Known as the bull fighter pass, toreando passing is probably the first pass that you’ve learned from your academy. This passing sequence is easy to understand for beginners to advanced practitioners. And on top of that, it is a high percentage pass that can be used across all belts. However, over the years, toreando passing has become more advanced with its details. Ask different competitors how they prefer to do a toreando pass, and they will most likely give you different nuances.
Concept behind the Toreando Pass
The concept behind the toreando pass is to get the legs out of the way as you go to your opponent’s side or even go directly to North-South. However, this is easier said than done in actual sparring or competition. This type of toreando requires timing especially when the guard player made a mistake of extending the leg. For a beginner, this can be frustrating especially if up against a more experienced player.
Hand on hip toreando is a good way to start teaching this pass for beginners because it helps them understand that the hip should stay centered and not facing their direction. This concept translates to different passing opportunities whether it’s a knee cut pass or an overunder pass.
Ways to Do a Toreando Pass
There are different strategies on how you can hit a toreando depending on what the opponent is doing. However, the first requirement is that you need to have free legs that can move side to side. If you are dealing with someone who has a pant grip, this move is easily nullified.
One of the best ways to do it is by having both grips by the shin of your opponent. To be able to initiate leg extension from the guard player, it is important that you fold their knees close to their body. Once you feel that they try to extend the leg, it becomes easier to move to the side and extend the legs to expose the hip of your opponent.
However, if you are up against someone who has active hips always framing and looking at your direction, that’s when you have to switch your strategy. The hand on hip toreando is a good way to stop the opponent’s hip from looking towards your direction.
But does the grip by the hip always answer the hip activity of your opponent? On most occasions, it does the job in delaying the person at the bottom from lifting his or her hip. But there are adjustments that the passer can do to optimize the grips and to make recovery harder for the guard player. For instance, it is possible to drop your forehead on your opponent’s chest or torso. As you extend your leg as far away from the guard player’s body, you have your tripod position with your head and legs making everything heavy for the person at the bottom.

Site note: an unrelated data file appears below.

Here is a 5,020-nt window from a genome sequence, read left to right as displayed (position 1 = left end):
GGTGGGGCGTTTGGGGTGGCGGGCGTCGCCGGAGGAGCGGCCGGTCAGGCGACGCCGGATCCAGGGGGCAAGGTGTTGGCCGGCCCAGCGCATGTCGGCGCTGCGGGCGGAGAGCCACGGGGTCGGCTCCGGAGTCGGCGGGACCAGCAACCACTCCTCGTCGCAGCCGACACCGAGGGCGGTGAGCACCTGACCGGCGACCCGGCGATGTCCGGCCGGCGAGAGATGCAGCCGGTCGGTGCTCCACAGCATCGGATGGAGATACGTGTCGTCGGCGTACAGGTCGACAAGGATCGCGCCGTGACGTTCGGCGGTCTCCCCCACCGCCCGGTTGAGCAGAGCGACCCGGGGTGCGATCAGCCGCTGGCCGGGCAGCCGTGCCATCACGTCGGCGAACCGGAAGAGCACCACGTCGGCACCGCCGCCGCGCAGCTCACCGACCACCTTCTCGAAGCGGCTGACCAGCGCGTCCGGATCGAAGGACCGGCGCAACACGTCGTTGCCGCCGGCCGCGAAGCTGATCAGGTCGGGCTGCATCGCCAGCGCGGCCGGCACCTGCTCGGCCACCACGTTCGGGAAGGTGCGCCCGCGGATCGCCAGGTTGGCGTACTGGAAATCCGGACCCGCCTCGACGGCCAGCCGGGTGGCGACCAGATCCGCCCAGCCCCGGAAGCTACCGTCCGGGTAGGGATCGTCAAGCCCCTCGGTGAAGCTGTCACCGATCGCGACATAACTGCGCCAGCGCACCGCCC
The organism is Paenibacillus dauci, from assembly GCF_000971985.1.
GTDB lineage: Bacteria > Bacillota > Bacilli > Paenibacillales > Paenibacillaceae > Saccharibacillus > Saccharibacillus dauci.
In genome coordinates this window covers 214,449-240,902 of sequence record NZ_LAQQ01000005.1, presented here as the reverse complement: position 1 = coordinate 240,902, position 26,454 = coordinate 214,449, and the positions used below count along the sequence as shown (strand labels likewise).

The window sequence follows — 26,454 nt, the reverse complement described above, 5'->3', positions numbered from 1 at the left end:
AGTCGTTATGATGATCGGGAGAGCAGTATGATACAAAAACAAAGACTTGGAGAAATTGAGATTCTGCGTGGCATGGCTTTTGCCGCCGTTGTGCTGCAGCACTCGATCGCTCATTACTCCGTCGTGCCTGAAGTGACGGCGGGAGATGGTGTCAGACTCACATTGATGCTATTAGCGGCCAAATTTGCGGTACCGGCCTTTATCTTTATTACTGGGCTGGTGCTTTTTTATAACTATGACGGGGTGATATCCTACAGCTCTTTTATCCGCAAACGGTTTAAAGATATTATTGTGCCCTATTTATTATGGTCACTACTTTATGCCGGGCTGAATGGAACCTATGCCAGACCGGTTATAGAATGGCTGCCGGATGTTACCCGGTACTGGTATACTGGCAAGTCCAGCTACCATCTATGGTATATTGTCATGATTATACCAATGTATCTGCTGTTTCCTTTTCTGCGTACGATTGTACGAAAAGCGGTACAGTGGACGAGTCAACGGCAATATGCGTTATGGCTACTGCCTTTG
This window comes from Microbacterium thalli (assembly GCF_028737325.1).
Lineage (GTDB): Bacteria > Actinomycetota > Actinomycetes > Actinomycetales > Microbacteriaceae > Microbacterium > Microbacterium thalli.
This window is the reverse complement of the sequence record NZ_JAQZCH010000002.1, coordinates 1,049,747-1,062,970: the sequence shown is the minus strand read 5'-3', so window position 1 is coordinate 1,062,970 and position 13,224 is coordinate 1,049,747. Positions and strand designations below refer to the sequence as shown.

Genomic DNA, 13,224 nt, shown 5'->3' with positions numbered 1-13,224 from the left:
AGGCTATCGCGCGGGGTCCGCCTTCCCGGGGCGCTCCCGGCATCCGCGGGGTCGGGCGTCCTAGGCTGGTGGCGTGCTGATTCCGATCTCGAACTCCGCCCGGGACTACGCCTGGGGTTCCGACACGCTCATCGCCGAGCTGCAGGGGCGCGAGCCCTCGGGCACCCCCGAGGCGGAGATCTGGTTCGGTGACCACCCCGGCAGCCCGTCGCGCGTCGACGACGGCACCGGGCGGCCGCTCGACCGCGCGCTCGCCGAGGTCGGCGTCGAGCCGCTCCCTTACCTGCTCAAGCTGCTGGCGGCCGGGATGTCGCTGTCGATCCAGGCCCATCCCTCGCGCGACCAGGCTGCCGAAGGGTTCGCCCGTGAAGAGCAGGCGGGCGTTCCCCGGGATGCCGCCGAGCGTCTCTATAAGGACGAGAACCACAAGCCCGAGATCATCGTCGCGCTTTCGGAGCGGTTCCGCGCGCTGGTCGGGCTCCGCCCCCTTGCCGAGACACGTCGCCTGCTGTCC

The toreando passing sequence can work well with those who have good scrambles. In fact, a lot of guard passers are waiting for their opponent to start going on their knees to recover their position. The moment the hip goes up to try and recover, the guard passer has the opportunity to go all the way to the back. With control of the pants, it makes it harder for the person to land on both knees while you will be able to reach the back first.
Passing Toreando against flexible guards
One of the biggest problems that people encounter whenever they do a toreando pass is when they are dealing with someone with a flexible guard. Having the far leg in front of your chest is a common scenario that can make finishing the toreando pass difficult.
There are different ways on how to deal with flexible guards. One, you can switch both grips on the bottom leg of the opponent and simply lift it up in a deadlift motion. This will reset the guard player’s hip to the center and could weaken his or her guard recovery. Another option is to not target the side mount whenever you are doing a guard pass but go for a north-south position. This will be too far for the legs to recover.
Proper Way to Finish the Toreando
One of the biggest problems for beginners, whenever they are doing a toreando pass, is that the person gets his knee to his chest. The bottom leg always gets involved whenever they almost bypassed the legs of their opponent.
A common mistake committed by beginners is to let go of the bottom leg prematurely whenever they are passing. What the passer should do is to pass the grip on the bottom leg whenever they are going for a cross face. Abandoning the bottom leg grip and switching to a crossface will only give enough room for a good guard player to recover and reset the position. Though you might be awarded an advantage for this attempt if done in an actual competition setting, it would’ve been better if you can get a three points for completing the pass.
The goal is to always keep the knee and the chest separated, thus you need to make sure that you have a grip by the bottom of the leg until you already have a secure cross face. At times, you don’t even have the chance to go for a crossface on side mount because the opponent is always facing. In this situation, your grip by the bottom leg will make it difficult for the person to switch back on his or her knees.
The toreando passing sequence has a lot of subtle details given the complexity of the guards that we have today in modern jiujitsu. However, it is a good entry-level pass that can be learned by someone who just discovered the sport. The rationale behind the toreando is also something that can translate to more complicated passing sequences. And also, the toreando pass is more than just a straightforward pass. It can also be combined with other passes such as a knee cut pass or a leg drag.
Toreando Passing Instructional
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